Three U.S. Navy fast patrol craft joined the destroyer Farragut Wednesday in the Straits of Hormuz to counter Iranian threats to safe passage through the waterway following Iran's moves against a Marshall Islands-flagged container ship.
Iranian speedboats on Tuesday fired warning shots across the bridge of the MV Maersk Tigris, which was registered in the Marshall Islands. Members of the Iranian Revolutionary Guard later boarded the ship, claiming it had strayed into Iranian territorial waters.
The Maersk Tigris and its crew of 24 are anchored between Iran's Larak Island and the Iranian port of Bandar Abbas, Pentagon officials said.
The destroyer Farragut, which entered the Straits at "best speed" Tuesday following the takeover of the Maersk Tigris, was joined by the Cyclone-class patrol craft Typhoon, Firebolt and Thunderbolt, said Pentagon spokesman Col. Steve Warren.
"What they're doing is keeping an eye on things," Warren said of the Navy presence in the Straits, and staying prepared if a response is needed to ensure safe passage through the heavily-travelled waterway between the Persian Gulf and the Arabian Sea.
Warren said the takeover of the Maersk Tigris came after another incident of harassment last week by the Iranian Revolutionary Guards speedboats. On April 24, four of the Iranian craft came astern of the MV Maersk Kensington in the Persian Gulf. The Iranian craft followed the Maersk Kensington closely for 15-20 minutes before backing off, Warren said.
The master of the Maersk Kensington later reported the incident to the Navy at U.S. Central Command.
"It's difficult to know why the Iranians are acting this way," Warren said.
In a statement, Maersk said "We are in ongoing contact with Rickmers Shipmanagement and are pleased to learn that the crew (are) safe and under the circumstances in good spirits."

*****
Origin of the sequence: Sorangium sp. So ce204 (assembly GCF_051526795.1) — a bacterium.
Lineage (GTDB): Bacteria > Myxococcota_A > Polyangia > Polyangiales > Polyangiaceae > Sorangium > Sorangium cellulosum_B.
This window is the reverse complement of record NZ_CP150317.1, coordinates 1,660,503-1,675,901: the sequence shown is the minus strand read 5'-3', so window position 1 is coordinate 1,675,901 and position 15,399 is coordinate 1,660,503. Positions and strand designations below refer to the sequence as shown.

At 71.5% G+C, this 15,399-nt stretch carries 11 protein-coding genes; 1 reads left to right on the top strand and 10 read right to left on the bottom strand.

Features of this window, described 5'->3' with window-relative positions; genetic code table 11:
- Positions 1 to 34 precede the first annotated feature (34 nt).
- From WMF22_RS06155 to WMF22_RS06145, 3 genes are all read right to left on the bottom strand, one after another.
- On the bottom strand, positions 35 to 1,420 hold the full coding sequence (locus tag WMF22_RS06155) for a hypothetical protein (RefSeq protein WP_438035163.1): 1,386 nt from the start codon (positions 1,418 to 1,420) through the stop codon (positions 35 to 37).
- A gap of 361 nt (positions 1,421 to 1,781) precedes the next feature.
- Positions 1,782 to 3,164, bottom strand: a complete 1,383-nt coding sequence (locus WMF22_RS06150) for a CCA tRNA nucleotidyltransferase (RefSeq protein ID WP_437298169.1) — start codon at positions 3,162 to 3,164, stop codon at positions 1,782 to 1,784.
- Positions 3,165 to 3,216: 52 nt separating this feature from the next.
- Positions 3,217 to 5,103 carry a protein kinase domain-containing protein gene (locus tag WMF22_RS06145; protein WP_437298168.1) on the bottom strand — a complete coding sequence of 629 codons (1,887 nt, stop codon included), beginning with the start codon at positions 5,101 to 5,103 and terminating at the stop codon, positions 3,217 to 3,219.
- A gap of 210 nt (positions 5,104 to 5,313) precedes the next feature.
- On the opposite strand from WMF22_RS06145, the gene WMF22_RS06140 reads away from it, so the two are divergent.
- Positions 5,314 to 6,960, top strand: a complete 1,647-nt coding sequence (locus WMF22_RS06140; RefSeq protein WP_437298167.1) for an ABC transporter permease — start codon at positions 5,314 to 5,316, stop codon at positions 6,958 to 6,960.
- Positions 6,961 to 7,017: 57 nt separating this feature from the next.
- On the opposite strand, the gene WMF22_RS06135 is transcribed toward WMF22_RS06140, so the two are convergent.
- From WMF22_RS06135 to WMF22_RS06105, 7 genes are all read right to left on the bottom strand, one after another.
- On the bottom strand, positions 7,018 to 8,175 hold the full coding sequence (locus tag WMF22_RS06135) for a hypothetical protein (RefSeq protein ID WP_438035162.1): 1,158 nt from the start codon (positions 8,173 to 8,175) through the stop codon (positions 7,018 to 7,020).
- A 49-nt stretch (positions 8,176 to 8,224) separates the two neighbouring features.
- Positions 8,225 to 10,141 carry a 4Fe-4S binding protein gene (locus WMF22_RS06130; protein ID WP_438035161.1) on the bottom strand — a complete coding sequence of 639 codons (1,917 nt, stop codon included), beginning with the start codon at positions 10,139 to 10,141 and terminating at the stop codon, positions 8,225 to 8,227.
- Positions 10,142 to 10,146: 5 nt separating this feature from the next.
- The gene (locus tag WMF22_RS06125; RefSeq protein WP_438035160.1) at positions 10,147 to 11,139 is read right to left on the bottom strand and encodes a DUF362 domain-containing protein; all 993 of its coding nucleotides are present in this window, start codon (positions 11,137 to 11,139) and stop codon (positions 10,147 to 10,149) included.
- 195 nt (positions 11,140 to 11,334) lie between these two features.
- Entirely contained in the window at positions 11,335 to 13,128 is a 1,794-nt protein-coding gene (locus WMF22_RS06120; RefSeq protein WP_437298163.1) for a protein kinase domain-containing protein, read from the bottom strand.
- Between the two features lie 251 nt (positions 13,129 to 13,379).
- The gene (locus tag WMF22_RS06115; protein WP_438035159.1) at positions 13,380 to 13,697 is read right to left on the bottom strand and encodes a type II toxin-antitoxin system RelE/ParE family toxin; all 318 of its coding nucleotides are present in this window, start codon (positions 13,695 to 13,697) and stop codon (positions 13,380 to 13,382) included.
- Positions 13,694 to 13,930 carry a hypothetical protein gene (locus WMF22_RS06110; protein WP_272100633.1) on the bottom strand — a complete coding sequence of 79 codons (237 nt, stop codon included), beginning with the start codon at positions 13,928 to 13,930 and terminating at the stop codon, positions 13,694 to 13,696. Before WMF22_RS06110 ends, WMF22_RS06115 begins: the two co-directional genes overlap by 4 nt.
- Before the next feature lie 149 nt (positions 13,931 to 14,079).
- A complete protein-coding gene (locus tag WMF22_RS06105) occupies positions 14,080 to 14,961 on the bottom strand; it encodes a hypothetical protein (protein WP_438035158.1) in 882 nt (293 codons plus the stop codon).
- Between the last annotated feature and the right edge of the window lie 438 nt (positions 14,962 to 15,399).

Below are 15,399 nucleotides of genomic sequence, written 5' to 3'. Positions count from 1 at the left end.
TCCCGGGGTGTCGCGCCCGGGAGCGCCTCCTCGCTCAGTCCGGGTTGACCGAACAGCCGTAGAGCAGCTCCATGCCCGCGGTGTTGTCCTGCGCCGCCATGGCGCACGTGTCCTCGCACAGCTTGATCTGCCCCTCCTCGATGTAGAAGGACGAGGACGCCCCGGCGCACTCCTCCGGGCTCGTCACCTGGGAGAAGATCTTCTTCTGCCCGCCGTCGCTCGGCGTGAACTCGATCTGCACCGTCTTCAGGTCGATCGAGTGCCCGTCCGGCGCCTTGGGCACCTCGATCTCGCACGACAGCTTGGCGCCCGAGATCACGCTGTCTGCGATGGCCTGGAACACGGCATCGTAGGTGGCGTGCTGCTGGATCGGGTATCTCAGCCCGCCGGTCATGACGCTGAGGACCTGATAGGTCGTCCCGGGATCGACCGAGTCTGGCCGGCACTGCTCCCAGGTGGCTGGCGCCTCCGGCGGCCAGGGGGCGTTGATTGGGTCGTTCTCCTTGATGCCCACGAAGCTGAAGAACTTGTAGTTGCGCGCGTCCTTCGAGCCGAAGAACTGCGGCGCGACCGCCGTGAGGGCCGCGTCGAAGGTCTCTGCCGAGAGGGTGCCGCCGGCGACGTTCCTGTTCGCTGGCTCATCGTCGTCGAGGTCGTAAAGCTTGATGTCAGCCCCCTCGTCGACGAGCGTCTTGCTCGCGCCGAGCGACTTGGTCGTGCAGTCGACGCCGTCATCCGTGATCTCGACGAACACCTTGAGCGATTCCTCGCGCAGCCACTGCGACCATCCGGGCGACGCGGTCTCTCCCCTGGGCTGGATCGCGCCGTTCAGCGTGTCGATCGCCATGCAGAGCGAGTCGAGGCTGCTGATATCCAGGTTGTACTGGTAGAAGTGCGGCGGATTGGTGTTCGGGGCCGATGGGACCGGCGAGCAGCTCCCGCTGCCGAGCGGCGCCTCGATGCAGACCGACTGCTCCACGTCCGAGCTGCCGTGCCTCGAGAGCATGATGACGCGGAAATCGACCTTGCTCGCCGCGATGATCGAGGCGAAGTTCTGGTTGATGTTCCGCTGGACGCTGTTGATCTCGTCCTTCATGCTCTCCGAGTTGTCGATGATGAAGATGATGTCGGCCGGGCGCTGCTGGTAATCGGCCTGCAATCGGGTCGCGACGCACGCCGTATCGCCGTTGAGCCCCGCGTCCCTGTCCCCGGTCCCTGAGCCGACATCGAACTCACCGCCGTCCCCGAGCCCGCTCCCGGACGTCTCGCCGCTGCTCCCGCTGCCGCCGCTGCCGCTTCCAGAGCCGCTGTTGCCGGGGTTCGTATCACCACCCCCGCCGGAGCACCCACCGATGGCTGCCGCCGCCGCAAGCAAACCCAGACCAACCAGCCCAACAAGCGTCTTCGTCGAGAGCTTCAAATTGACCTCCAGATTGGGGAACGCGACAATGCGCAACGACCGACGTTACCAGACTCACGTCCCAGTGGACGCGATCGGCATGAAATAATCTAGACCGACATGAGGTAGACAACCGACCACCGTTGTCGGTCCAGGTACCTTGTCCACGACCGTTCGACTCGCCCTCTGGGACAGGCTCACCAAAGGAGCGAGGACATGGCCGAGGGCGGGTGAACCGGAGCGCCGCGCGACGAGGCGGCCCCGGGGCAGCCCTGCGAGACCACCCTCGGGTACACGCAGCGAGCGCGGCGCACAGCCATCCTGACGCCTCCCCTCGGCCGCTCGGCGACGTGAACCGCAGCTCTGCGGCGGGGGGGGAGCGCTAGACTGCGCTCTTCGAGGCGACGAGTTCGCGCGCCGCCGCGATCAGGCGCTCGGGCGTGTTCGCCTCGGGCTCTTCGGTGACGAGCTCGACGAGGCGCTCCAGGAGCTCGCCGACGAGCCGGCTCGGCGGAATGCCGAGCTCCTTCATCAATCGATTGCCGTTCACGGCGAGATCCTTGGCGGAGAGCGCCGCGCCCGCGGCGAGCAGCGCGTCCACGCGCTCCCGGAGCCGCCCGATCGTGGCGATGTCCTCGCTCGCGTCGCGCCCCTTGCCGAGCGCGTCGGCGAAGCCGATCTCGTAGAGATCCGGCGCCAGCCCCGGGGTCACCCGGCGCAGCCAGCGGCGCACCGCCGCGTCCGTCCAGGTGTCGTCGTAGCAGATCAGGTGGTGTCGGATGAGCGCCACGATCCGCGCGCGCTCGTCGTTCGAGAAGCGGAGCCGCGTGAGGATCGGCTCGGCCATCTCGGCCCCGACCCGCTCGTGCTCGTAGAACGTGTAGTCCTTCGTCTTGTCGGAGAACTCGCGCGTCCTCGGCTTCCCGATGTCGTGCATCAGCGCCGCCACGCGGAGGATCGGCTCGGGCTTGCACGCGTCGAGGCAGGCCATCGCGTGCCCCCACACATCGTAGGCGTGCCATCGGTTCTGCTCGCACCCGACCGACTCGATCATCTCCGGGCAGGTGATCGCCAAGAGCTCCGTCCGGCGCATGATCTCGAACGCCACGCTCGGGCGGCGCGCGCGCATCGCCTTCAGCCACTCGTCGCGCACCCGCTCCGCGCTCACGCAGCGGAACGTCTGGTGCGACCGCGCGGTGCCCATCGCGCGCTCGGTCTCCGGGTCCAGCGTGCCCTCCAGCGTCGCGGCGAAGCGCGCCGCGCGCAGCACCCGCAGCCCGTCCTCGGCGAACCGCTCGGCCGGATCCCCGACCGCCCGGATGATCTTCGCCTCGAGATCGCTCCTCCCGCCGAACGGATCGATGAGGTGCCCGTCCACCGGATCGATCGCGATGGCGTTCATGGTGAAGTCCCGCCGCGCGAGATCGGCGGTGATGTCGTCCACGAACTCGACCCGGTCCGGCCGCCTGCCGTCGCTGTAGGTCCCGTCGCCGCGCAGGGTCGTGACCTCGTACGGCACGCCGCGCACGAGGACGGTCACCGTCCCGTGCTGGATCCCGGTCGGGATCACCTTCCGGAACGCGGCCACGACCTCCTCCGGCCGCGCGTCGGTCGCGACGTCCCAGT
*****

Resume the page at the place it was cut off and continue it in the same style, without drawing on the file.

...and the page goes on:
Maersk stressed that the Maersk Tigris was in international waters when the Iranian speedboats approached.
"We are continuing our efforts to obtain more information about the Iranian authorities' seizure -- in international waters - of Maersk Tigris," the statement said. "We are not able at this point to establish or confirm the reason behind the seizure."
The 65,000-ton Maersk Tigris, flagged in the Marshall Islands, is managed and crewed by Rickmers Shipmanagement but on hire to Maersk Line, the shipping unit of Maersk. Rickmers said there were 24 crew, mostly from eastern Europe and Asia, aboard the ship.
Under a Compact of Free Association with the Marshall Islands, the U.S. was responsible for the defense of the Republic of the Marshall Islands "to include matters relating to vessels flying the Marshallese flag," the Defense Department said in a statement.
"We are in discussions now with the Marshall Islands" on the next course of action following the takeover of the ship," Warren said.
-- Richard Sisk can be reached at firstname.lastname@example.org